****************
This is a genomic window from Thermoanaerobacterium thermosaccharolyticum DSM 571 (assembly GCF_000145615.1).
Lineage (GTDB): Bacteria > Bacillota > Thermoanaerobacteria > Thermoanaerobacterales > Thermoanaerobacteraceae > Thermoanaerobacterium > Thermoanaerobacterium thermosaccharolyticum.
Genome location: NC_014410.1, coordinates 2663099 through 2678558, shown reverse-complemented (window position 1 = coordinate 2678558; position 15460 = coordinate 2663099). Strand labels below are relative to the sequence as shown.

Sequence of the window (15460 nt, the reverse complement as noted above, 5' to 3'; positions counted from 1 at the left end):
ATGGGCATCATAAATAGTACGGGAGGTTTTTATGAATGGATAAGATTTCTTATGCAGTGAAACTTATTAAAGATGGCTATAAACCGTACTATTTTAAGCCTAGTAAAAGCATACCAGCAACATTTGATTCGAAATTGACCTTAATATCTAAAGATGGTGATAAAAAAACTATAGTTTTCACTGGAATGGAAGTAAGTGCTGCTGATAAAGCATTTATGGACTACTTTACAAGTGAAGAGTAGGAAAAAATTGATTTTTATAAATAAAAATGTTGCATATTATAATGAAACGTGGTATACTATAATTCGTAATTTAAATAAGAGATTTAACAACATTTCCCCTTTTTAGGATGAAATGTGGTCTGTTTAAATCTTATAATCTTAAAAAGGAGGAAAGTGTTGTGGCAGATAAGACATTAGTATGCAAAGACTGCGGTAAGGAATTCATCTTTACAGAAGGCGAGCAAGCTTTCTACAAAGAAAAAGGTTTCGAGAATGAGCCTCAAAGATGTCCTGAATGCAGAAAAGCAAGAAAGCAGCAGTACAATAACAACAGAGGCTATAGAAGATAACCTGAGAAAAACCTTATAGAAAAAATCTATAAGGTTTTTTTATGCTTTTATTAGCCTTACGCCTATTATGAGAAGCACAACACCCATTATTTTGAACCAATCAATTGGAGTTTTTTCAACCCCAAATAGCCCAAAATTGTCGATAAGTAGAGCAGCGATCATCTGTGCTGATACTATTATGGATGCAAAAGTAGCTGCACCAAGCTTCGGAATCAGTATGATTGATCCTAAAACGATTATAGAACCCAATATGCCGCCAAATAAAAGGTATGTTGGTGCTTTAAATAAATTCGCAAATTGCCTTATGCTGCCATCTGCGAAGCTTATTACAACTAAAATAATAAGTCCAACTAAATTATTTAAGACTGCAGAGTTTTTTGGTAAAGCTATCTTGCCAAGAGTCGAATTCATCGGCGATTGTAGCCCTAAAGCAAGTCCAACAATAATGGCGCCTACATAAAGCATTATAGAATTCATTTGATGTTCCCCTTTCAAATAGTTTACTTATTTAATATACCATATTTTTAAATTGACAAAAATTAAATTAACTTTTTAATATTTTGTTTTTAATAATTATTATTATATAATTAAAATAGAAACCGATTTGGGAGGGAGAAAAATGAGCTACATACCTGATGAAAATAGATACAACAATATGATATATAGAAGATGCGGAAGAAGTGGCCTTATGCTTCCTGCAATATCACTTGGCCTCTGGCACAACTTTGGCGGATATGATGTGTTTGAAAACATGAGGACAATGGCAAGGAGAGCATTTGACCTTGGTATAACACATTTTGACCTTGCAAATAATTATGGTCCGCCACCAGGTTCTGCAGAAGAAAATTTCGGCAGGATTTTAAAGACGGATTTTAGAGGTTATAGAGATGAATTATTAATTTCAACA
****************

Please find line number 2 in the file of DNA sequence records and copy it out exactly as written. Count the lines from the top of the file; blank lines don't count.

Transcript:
Lineage (GTDB): Bacteria > Bacillota > Thermoanaerobacteria > Thermoanaerobacterales > Thermoanaerobacteraceae > Thermoanaerobacterium > Thermoanaerobacterium thermosaccharolyticum.